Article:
Download e-book for iPad: Youth, the 'Underclass' and Social Exclusion by Robert MacDonald

By Robert MacDonald

ISBN-10: 0203132998

ISBN-13: 9780203132999

ISBN-10: 041515829X

ISBN-13: 9780415158299

The concept Britain, the U.S. and different western societies are witnessing the increase of an underclass of individuals on the backside of the social heap, structurally and culturally particular from conventional styles of `decent' working-class lifestyles, has turn into more and more well known within the Nineteen Nineties. Anti-work, anti-social, and welfare based cultures are stated to typify this new `dangerous category' and `dangerous adolescence' are taken because the best matters of underclass theories. Debates concerning the kin and single-parenthood, approximately crime and approximately unemployment and welfare reforms have all turn into embroiled in underclass theories which, when hugely debatable, have had extraordinary impact at the politics and regulations of governments in Britain and the U.S.. adolescence, the 'Underclass' and Social Exclusion constitutes the 1st concerted try to grapple with the underclass concept on the subject of modern formative years. It focuses upon unemployment, education, the labour marketplace, crime, homelessness, and parenting and should be crucial analyzing for college kids of social coverage, sociology and criminology.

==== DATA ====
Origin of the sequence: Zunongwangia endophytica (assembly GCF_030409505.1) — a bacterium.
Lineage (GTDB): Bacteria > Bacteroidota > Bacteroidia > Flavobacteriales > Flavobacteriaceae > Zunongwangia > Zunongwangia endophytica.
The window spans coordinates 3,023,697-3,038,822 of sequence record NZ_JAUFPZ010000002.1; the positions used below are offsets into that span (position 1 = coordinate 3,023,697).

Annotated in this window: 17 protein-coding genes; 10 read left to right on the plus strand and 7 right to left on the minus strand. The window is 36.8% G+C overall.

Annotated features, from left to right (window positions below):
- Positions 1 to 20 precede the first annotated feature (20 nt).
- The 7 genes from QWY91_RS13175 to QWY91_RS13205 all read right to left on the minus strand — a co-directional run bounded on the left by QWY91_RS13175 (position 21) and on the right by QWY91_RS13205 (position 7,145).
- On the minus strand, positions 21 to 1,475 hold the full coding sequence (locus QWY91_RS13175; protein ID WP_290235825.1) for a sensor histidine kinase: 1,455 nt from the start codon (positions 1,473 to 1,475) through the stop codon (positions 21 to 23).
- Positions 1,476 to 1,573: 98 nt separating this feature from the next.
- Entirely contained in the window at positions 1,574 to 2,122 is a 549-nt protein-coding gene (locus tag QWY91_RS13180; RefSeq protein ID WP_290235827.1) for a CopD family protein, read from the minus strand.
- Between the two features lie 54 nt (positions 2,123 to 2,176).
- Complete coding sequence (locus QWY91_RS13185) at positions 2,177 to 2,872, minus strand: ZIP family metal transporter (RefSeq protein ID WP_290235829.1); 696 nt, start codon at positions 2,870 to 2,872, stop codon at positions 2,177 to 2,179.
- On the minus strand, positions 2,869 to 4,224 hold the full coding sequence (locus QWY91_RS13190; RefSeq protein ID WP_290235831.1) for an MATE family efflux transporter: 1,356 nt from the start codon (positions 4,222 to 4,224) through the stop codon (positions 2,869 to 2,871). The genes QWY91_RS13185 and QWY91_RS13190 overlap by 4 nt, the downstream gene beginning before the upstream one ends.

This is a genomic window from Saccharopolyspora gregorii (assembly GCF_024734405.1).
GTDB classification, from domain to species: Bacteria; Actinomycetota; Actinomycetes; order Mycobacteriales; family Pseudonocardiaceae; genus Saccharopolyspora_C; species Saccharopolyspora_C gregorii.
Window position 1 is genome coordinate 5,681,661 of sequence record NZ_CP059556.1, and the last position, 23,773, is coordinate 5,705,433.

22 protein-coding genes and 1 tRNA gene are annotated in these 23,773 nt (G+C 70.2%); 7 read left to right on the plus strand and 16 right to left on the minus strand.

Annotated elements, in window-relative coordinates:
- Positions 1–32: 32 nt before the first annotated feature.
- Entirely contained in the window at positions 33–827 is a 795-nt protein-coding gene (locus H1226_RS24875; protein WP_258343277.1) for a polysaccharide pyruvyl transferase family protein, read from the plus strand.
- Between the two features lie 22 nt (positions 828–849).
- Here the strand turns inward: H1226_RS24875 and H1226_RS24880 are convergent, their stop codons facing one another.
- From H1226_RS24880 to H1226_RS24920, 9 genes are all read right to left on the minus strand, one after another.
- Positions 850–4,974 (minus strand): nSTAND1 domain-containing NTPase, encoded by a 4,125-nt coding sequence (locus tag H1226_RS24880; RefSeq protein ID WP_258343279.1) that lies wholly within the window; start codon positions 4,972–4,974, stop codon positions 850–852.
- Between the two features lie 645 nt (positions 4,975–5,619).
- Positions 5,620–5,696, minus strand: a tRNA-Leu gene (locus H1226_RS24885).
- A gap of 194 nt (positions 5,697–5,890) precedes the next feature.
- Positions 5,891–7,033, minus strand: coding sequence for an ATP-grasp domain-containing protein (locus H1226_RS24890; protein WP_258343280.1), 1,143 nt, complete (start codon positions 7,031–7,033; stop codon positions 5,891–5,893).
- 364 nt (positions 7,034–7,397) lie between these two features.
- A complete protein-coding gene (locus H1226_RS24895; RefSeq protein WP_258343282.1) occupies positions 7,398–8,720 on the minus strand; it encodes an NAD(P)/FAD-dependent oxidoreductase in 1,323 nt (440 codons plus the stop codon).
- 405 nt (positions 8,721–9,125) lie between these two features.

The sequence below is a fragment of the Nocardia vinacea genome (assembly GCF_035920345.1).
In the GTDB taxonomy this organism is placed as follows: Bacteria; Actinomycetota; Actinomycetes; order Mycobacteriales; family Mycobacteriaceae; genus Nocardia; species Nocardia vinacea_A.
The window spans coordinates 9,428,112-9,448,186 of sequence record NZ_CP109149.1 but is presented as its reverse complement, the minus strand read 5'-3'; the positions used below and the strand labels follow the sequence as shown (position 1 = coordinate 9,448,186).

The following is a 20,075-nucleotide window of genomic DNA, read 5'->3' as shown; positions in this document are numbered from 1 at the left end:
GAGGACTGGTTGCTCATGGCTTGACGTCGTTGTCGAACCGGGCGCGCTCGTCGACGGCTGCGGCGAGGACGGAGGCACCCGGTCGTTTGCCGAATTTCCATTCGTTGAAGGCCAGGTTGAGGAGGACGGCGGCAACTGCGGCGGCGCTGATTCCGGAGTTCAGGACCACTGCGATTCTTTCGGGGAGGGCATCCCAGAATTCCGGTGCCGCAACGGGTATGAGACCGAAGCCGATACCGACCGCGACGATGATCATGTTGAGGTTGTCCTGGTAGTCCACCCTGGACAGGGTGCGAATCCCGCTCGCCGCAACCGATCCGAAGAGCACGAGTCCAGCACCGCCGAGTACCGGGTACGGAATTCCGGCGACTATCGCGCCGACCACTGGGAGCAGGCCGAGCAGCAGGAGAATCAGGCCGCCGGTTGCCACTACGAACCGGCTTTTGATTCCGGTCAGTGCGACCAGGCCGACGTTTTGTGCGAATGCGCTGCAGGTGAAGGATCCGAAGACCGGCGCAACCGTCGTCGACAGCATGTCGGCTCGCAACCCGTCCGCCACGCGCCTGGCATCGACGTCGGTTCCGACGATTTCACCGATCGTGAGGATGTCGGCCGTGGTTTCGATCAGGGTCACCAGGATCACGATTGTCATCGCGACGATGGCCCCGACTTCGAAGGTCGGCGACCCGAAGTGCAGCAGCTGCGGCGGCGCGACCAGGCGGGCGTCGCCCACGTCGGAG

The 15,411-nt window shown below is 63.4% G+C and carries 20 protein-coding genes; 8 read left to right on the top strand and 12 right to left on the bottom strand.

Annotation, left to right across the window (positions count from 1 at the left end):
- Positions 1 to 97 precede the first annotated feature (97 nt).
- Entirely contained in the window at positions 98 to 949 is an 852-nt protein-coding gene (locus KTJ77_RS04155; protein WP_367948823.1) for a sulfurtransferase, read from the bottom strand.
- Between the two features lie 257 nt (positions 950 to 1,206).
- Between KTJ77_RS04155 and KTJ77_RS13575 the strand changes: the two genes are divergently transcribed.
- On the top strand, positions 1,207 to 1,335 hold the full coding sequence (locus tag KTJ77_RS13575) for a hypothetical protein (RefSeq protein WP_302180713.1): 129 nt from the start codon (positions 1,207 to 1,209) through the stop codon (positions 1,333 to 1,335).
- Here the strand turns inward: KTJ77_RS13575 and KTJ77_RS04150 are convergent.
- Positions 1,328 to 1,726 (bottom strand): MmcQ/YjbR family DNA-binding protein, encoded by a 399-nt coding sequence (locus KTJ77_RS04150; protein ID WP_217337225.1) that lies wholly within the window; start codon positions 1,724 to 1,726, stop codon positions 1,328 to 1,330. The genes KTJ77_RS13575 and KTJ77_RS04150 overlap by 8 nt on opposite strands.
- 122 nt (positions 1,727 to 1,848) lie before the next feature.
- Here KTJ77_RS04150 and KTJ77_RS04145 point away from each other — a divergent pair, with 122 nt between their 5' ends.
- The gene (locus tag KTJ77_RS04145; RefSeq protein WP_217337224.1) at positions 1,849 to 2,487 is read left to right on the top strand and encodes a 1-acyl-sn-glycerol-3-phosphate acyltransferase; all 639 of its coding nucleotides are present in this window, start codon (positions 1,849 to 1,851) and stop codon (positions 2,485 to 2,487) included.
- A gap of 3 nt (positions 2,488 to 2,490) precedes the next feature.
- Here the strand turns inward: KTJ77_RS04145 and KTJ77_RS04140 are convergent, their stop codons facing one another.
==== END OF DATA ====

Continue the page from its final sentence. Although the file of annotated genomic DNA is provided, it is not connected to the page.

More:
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Extra info for Youth, the 'Underclass' and Social Exclusion

Example text

It can still be the case that the regime fosters lifestyles and attitudes which themselves reduce the likelihood of those concerned ending their dependency. Demonstrating that the underclass theory is ideologically beneficial for the privileged, that the latter have always harboured if not actively propagated unattractive views of the ‘lower orders’, and that in earlier historical periods these beliefs had little basis in fact (Bagguley and Mann 1992), is insufficient to disprove that an underclass exists today.

It is important to assess the impact of these changes in order to understand the nature of the process of what Coles (1995: 8) regards as one of the three ‘main transitions of youth . . the transition from full-time education and training to a full-time job in the labour market (the school to work transition)’. Research conducted during the late 1970s and the first half of the 1980s suggested that, because young people were effectively excluded from recruitment to sections of the adult labour market, while at the same time having points of entry in which they were sheltered from competition from adults, there existed a separate youth labour market (Ashton, Maguire and Garland 1982).

The key figures in the landscape of modern, conservative accounts of the underclass are again the irresponsible, welfare-draining single mother and the feckless young man. Murray does not conceal his view of young men as ‘essentially barbarians’ (1990: 23). The three social developments he highlights are ones which mainly concern the situations and activities of teenagers and young adults – rather than children, the middle-aged or elderly. In quasi-structural accounts, too, there is emphasis on the youthfulness of the protagonists.

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Youth, the 'Underclass' and Social Exclusion by Robert MacDonald

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